The Romney/Giuliani Disconnect
Anyone closely watching the Republican contest should notice the interesting disconnect between Mitt Romney’s lead in the early states of Iowa and New Hampshire, and Rudy Giuliani’s continued dominance in national polls. A look at the polling averages for each of these contests (take your pick, RCP or Pollster) underscores the dichotomy of state and national frontrunner.
So, the question is how will this all play out? Does Romney win the early contests, giving him critical momentum going into South Carolina and the numerous primary contests on February 5th, or does Giuliani eventually benefit from voter calculations about his viability in the general election, much in the same way that John Kerry benefited from last-minute voter calculations about his viability in a race against George W. Bush?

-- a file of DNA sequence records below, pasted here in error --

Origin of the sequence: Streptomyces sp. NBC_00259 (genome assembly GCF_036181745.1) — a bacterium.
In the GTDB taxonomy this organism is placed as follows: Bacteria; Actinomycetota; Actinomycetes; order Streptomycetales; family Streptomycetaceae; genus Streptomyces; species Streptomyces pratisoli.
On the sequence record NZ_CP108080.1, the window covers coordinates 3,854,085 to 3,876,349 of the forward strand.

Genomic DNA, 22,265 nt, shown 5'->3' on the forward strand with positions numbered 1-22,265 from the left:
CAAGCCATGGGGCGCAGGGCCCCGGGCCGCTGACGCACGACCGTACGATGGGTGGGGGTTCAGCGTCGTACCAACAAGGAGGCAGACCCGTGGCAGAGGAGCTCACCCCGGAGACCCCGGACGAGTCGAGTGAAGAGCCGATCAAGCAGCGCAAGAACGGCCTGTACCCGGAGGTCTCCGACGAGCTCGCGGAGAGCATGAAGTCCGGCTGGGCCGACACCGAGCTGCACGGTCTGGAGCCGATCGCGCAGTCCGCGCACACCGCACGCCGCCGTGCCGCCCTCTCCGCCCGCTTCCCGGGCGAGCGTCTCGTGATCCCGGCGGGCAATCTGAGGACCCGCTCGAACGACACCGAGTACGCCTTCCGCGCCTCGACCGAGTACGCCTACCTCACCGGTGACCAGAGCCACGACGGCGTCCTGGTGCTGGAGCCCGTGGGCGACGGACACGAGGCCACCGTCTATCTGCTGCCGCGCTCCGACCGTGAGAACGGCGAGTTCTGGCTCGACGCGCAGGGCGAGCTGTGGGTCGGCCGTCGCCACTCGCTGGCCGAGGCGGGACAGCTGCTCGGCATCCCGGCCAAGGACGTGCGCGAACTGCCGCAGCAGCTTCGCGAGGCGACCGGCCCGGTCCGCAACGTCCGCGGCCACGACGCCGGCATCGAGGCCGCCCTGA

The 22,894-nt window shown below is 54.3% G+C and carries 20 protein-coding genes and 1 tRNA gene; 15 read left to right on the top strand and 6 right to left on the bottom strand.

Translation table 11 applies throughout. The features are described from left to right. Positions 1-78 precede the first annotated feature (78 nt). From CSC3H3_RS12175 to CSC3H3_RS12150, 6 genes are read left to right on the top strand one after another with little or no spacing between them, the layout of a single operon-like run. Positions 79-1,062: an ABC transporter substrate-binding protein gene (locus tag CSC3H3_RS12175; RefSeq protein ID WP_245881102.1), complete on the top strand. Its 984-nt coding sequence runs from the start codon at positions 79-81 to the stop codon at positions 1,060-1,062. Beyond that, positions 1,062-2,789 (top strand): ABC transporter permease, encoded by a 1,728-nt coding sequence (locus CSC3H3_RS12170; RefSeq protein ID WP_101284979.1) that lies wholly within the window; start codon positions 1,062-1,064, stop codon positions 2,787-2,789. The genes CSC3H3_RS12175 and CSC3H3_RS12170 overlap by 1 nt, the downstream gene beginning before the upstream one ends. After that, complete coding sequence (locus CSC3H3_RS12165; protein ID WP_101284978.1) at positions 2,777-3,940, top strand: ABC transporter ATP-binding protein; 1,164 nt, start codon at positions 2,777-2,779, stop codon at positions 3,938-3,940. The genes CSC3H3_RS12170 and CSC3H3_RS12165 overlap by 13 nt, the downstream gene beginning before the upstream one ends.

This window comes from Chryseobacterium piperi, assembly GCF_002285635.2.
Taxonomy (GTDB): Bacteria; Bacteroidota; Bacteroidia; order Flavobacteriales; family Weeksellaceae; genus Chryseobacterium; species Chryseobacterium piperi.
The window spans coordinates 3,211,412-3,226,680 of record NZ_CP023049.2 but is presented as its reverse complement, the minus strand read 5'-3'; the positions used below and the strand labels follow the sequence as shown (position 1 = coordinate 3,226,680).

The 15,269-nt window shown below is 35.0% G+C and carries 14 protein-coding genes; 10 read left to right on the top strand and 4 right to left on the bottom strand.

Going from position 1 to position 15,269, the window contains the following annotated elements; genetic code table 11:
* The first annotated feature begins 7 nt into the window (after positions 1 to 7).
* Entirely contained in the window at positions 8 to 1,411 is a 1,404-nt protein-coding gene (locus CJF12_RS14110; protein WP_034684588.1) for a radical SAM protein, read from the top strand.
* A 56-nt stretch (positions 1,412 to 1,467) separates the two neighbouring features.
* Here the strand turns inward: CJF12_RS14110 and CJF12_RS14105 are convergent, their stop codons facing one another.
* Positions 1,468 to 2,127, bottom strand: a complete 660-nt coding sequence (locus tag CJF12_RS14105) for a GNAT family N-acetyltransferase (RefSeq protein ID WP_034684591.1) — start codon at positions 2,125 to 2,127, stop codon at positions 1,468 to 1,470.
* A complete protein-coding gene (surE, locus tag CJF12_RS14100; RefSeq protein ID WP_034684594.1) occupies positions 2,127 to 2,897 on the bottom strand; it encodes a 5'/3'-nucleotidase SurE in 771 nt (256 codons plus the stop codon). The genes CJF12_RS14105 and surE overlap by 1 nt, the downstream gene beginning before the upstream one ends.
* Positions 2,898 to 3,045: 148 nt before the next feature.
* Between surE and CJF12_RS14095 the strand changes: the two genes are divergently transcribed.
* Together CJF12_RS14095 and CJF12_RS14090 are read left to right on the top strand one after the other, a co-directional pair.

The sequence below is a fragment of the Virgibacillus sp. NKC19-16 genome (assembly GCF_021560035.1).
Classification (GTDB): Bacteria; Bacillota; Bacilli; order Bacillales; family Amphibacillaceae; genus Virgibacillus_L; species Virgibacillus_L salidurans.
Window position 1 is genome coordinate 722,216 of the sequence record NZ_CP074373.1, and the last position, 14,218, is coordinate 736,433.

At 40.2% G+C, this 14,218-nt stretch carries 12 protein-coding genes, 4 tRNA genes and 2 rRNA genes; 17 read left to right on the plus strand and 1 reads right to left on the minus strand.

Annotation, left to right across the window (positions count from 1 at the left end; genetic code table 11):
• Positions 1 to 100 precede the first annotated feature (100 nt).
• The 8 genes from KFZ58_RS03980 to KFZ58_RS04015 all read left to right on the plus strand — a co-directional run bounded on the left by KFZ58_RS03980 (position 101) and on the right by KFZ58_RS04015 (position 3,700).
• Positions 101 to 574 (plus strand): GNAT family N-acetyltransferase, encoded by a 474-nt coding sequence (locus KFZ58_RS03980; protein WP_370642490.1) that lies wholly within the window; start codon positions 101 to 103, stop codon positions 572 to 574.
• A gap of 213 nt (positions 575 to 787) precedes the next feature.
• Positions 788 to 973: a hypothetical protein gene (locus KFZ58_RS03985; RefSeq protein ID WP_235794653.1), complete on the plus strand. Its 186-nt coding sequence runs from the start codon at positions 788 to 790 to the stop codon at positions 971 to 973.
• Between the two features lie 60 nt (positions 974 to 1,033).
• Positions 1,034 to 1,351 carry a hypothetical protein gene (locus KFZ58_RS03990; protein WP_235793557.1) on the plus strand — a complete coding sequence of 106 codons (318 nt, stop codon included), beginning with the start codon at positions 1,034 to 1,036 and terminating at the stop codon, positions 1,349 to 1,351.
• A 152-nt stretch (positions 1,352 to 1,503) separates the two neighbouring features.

There is some suggestion that support for Romney is softening in New Hampshire, and that Giuliani is focusing on general election viability out on the campaign trail. Nonetheless, Romney has strong organizational support in both Iowa and New Hampshire, so it would be a mistake to count him out (and he is still leading in those states).
Early state momentum and general election viability are two essential components of a successful campaign, and the battle between Romney and Giuliani is providing campaign observers with a fascinating window into these political dynamics.

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